Women of the Wall: a historic Torah reading

This past Rosh Hodesh (Rosh Hodesh Iyar), Noah and I went to the kotel (the Western Wall) for a Rosh Hodesh service. Rosh Hodesh = literally, head of the month, refers to the beginning of a new month in the Hebrew calendar. 

Yes, in theory it would be nice to attend a Rosh Hodesh service at the kotel for any reason, but we were going with the particular aim to participate in and support Women of the Wall. For those who are not familiar with the political situation at the kotel, here’s the break down:

The kotel is divided into a men’s section and a women’s section, divided by a mechitza (a partition used to separate the two genders, customary at Orthodox prayer services). While many people who go to the kotel do not necessarily feel the need for a mechitza and are not necessarily members of communities that use a mechitza as general practice (including myself), the mechitza is generally accepted as a reasonable standard at the kotel to make it accessible to the most number of Jews possible. YET, the mechitza has enabled the development of discriminatory practices against women and their ability to worship freely at the kotel. For example, it is illegal to bring a Torah into the area of the kotel (for all genders in any circumstances). For men, however, this poses no problem because there are over 100 Torahs at the kotel for public use. BUT, all of the Torahs are kept on the mens side – not a single one on the women’s side. Traditionally, women do not read Torah, receive aliyot (recitation of the blessings before and after Torah readings), or lead services, and the set up at the kotel reinforces these traditional restrictions. YET, all Reform and Conservative as well as a growing number of Orthodox communities have adapted this traditional practice to be more welcoming towards women and their full participation in services and Torah leading. Thus, there are MANY, MANY women who regularly participate in and read at Torah services, but they are not able to do so at the kotel. WHY, then, you may ask, do women not have access to Torah at the kotel? Answer: The ultra-Orthodox (haredim) have political control over this area and they maintain the status quo.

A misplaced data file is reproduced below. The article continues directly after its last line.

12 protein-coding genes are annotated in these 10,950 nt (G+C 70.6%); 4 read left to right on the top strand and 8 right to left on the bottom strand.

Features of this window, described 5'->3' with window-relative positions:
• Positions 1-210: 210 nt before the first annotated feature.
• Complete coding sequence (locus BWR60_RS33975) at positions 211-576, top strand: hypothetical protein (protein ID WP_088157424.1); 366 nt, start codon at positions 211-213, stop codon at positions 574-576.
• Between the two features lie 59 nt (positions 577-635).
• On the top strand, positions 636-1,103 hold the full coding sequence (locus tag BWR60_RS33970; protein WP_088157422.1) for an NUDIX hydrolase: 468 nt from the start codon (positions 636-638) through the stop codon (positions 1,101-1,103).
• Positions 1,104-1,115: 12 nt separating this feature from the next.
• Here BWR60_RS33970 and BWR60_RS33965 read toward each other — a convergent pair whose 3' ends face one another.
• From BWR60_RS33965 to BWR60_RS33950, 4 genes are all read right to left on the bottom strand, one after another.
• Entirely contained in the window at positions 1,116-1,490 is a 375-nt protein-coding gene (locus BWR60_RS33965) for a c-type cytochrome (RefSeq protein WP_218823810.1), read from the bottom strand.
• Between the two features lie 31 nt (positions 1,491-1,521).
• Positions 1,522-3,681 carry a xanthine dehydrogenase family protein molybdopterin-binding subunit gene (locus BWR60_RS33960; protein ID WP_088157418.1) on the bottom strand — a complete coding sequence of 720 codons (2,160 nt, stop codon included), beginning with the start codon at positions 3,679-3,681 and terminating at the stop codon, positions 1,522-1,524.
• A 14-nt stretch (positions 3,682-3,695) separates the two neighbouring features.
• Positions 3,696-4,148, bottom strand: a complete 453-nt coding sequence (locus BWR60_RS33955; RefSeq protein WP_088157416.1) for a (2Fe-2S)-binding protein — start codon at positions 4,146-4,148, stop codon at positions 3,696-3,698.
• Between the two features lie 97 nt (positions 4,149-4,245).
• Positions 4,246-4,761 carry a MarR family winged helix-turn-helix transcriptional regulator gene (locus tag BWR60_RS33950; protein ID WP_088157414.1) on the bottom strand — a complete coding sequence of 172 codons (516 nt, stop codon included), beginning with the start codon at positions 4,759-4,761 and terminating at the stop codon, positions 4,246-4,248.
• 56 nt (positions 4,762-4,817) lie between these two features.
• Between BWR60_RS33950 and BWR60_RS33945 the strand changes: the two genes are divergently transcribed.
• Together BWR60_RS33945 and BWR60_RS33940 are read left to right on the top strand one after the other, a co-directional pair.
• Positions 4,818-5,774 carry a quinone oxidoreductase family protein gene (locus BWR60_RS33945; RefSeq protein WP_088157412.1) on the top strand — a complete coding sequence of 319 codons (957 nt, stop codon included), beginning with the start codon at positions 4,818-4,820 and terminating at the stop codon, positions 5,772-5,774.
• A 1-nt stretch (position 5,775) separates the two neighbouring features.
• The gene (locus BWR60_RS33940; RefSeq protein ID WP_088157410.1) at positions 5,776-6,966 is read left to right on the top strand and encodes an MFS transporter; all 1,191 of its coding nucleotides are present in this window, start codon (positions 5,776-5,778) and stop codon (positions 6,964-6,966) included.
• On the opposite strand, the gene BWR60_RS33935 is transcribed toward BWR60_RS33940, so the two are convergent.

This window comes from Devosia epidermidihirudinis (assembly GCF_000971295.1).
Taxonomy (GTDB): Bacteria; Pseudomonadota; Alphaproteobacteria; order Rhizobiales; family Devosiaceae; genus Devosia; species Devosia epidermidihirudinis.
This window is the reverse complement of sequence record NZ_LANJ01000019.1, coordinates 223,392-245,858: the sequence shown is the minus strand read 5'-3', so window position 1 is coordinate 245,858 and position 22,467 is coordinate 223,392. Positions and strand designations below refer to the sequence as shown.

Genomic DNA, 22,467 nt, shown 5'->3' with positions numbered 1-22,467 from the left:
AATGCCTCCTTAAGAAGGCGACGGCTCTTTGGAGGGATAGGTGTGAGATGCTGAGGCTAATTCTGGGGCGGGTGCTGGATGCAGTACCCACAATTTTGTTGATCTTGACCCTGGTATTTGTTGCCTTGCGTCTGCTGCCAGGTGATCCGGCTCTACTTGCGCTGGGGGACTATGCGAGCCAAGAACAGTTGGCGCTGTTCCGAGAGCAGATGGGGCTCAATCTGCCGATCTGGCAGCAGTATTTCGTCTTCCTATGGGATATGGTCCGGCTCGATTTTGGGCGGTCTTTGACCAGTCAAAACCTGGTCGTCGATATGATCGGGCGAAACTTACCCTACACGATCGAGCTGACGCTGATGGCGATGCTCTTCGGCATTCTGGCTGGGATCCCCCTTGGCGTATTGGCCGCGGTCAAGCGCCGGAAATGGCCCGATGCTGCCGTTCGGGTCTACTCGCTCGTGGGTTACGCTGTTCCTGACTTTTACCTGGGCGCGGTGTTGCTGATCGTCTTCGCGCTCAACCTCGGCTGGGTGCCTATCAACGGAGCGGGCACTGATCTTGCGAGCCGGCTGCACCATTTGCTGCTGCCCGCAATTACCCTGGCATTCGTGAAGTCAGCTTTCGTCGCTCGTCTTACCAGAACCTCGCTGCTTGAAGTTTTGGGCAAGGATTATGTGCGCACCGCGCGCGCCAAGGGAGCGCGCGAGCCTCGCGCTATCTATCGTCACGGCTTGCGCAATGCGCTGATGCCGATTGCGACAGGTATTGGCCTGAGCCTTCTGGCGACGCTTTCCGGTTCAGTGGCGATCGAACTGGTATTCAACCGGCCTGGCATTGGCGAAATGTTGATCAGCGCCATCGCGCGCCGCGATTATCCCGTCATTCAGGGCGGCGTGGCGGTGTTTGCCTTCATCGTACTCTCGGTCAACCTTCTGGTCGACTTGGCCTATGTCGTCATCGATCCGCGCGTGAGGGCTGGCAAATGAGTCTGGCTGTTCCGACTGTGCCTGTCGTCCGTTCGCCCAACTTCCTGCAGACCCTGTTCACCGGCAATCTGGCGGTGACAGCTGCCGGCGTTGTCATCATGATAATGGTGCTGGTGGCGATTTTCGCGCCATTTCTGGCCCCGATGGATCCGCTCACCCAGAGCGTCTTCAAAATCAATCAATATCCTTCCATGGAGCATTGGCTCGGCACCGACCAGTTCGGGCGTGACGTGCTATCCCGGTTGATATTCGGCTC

Women of the Wall is a group that fights for Jewish women all around the world to be able to worship fully and equally at the kotel. Their hallmark event is a monthly Rosh Hodesh service at the kotel where they hold a complete service led by and participated in by women – including, to whatever extent is possible, a Torah reading. Prior to the first of Iyar a few weeks ago, the group (which has existed since 1988) has never successfully been able to read from a full size Torah scroll at the kotel. Full size scrolls had always been confiscated in the past, although there were successful instances of bringing in mini-scrolls.

So now that you know the background…

Noah and I headed to the Old City for Rosh Hodesh Iyar:

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The service went smoothly and interrupted for all of Pesukei DeZimra and Shacharit, but then it was time for the Torah service…

A male supporter (of whom there are many) got a Torah from the men’s side of the mechitza and handed it to the women by quickly opening up a space in the partition. The partition was quickly closed (and the man was thrown to the ground and injured by an angry ultra-Orthodox man).

Full size Torah in the women’s side – check! Celebration ensues:

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Meanwhile, one of the group leaders prepared the table to open the Torah scroll and read:

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As these events transpired, more and more ultra-Orthodox men were standing on chairs and looking over from the other side of the mechitza (there are also many Women of the Wall male supporters standing and looking over from the side and the back – where Noah was). When the Torah was opened and started to be read, a few ultra-Orthodox men opened the mechitza and tried to push their way into the crowd of women and take the Torah back. One of them was yelling, “zeh sefer sheli!” (this is my book!). The women reading tried to continue as naturally as possible while some of the male supporters tried to create physical blocks to prevent the ultra-Orthodox men from reaching the women. Other women tried to scare the men away by getting close to them and yelling, “I’m a woman! I’m a woman!” – utilizing the ultra-Orthodox practice of not looking at or touching women that they are not married to. Look at the center left in the photos below to see where the main action is happening:

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After some tense moments and an overall joyous Torah reading, it was time to wrap the scroll back up!

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And dance!

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It was a shehecheyanu moment (a prayer said to celebrate special occasions – particularly something happening for the first time):

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Who knows what will happen at the next Rosh Hodesh Women of the Wall service (which is coming up on May 19th). I’m not sure if I will attend, but either way I suggest you check the news afterwards! For a write-up in the Times of Israel about the historic reading outlined above, see here.

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